Beyond Beyond is Beyond Records and TVD at CMJ 2013: The Velcro Lewis Group

Last week we hipped you to the Beyond Beyond is Beyond Records and The Vinyl District’s CMJ Showcase happening on October 17th at Union Pool featuring artists Prince Rupert’s Drops, Coke Weed, Worthless, and bringing the night home are the funk rock occultists from Chicago, Velcro Lewis Group who are also celebrating the release of their LP Open the Sky, out today, October 15th on Beyond Beyond is Beyond Records.

The Velcro Lewis Group is a force and led by blind frontman, Velcro Lewis/Andrew J. Slater–along with 5-octave range, singing drummer Hawk Colman, soul-injected guitarist Travers Gauntt, groove-hammering bassist Halden Spoonwood, and sonic menace Lawrence Peters on electric washboard and bass vocals.

We chatted up the hot buttered soul of Velcro Lewis in advance of Thursday night and we’ll journey into their incredible new album, discuss their ass-kicking, future funk sounds from the stage to the recording room, and naturally, vinyl collections. All aboard the spaceship Impala.

The next VLG album, Open the Sky arrives October 15th on, ahem, BBIB Records! The album encompasses bluesy funk rock tracks like “Bernadette,” to an almost 16 minute psych burner on the B side, “Occulus Of The Winged Man.” Talk a bit about the sonic journey from A to B?

“Open The Sky” is a very personal album and deals with content familiar to everyone. We sequenced the album as if it were a journey. “Bernadette” is about escaping reoccurring trouble, fighting it off, and successfully moving on.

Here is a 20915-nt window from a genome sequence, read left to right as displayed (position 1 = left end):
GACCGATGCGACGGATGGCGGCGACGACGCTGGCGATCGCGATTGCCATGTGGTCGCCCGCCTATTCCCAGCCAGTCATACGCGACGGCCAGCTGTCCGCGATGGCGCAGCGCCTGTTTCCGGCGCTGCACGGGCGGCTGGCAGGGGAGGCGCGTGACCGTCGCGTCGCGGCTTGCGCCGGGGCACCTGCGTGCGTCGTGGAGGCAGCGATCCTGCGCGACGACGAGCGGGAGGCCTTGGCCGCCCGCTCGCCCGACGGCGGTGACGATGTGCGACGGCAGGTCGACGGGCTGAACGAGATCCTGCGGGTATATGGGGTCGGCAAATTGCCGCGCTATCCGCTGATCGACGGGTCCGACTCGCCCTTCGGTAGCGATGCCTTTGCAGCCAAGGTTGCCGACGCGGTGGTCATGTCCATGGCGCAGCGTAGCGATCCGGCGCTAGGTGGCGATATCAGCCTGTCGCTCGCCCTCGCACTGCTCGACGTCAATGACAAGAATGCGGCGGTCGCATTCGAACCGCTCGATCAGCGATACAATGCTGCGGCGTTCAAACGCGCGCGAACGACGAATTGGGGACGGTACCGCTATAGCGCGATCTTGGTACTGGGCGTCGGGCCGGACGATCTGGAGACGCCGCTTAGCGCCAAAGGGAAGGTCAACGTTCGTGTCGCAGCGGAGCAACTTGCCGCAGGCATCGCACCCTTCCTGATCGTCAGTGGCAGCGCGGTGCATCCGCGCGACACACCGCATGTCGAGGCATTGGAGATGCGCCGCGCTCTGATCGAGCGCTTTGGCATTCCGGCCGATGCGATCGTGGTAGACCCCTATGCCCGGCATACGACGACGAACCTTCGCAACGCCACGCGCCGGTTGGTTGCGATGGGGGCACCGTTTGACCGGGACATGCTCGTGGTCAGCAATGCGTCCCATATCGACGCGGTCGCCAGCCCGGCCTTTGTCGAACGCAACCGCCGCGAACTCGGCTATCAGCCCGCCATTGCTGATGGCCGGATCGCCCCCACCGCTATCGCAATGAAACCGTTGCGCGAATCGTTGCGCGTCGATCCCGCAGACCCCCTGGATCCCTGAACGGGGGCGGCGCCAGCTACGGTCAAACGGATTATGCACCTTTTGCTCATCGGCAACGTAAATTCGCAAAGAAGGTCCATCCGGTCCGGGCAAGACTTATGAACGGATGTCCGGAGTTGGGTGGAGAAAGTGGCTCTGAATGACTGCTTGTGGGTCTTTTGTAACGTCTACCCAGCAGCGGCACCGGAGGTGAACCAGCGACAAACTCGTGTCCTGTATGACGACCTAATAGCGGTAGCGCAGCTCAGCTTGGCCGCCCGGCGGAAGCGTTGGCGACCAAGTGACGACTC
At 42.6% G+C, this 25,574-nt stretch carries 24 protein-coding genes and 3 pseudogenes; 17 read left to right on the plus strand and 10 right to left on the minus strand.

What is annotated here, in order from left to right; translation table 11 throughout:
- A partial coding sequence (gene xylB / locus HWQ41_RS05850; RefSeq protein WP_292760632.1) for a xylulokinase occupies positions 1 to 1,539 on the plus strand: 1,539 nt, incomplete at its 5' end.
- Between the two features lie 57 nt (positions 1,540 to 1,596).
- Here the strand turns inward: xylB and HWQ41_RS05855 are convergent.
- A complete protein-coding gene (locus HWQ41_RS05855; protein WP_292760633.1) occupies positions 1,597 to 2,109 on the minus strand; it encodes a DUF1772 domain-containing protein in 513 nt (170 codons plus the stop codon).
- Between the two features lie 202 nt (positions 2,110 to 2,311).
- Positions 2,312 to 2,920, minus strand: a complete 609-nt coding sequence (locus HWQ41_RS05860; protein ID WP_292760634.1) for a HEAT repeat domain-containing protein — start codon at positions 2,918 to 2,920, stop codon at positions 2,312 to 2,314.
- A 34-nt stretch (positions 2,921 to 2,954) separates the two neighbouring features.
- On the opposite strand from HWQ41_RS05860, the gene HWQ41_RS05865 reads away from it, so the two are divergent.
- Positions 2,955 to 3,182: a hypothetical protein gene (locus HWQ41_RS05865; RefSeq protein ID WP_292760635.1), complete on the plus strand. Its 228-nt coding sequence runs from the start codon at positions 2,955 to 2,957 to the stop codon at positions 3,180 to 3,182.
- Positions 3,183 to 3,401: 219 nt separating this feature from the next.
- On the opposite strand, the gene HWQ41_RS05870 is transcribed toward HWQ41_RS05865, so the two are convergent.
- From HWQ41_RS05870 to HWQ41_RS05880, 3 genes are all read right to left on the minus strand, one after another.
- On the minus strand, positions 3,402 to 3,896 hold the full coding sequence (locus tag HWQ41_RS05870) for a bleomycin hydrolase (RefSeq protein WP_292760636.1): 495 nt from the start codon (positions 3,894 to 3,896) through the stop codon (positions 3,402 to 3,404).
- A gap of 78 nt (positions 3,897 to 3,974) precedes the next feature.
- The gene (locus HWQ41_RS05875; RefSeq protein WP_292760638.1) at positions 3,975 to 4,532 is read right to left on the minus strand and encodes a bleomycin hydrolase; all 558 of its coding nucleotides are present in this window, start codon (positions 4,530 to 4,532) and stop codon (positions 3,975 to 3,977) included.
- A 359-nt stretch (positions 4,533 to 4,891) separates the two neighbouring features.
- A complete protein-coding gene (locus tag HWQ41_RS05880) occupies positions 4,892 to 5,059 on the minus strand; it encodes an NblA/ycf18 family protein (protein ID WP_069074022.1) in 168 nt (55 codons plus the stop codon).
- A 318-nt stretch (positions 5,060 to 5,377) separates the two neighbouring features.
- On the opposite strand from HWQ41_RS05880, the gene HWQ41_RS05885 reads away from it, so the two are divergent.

“Eagle Momma” takes your newfound confidence to task. You start off chasing after unobtainable ideas, then failing, as we’re all prone to do. By the end you have found yourself in a deep, dark pit screaming to warn others not to go through the same shit.

In “No Dream,” your own neurosis and baggage get the best of you. You’re now finding it hard to shake anything off what’s happened. You’re second-guessing everything. You’re delusional and hallucinating until you clean up and accept who you are.

Things are looking good and you get an invitation to a party. You go, thinking it will cheer you up, but no. Some psychedelic scrub doses your snack! You accidentally pour someone’s cocaine onto an air hockey table and turn it on. You get shoved out the door and left on the dirty street. That’s the last track on Side A,“They’re Having A Party.”

For “Inside My Cloud,” you then make a conscious decision to hide from view. You take off and those who try to follow are left behind. It is the only thing you can do after ruining everyone’s party.

We finish with “Occulus Of The Winged Man,” continuing the upward flight—you are rushed with everything you’ve ever felt all at once, like a life-spanning flashback on your death-bed. You are about to experience your final transformation. The whole thing is spiritual and clear and embracing and enlightening. Jupiter And The Beyond.

To see VLG live is an EXPERIENCE, one not soon forgotten. Say some words on your live shows?

Let’s think of it like this: onstage, I am the host and the rest of the guys are the ones I brought to fuck the party up. People lose their inhibitions. They dance, make out, participate in heavy petting, and have a great time. We have come to accept that our fans are freaks, not in a sideshow sense, but in a Betty Davis way. They move and shout and drink. In Chicago you have all kinds of people at our shows. It’s a conclave of naturally free people and we take full advantage of that.

How do you keep the live vibe maintained in the recording room?

In the studio, we track the songs as live as we can. We overdub vocals and other elements but the drums, washboard, bass, and guitar are all done at the same time. We play in the same room, no separation. Eye contact, sweat, and movement—it’s all incredibly important when capturing the energy and guts of our live shows.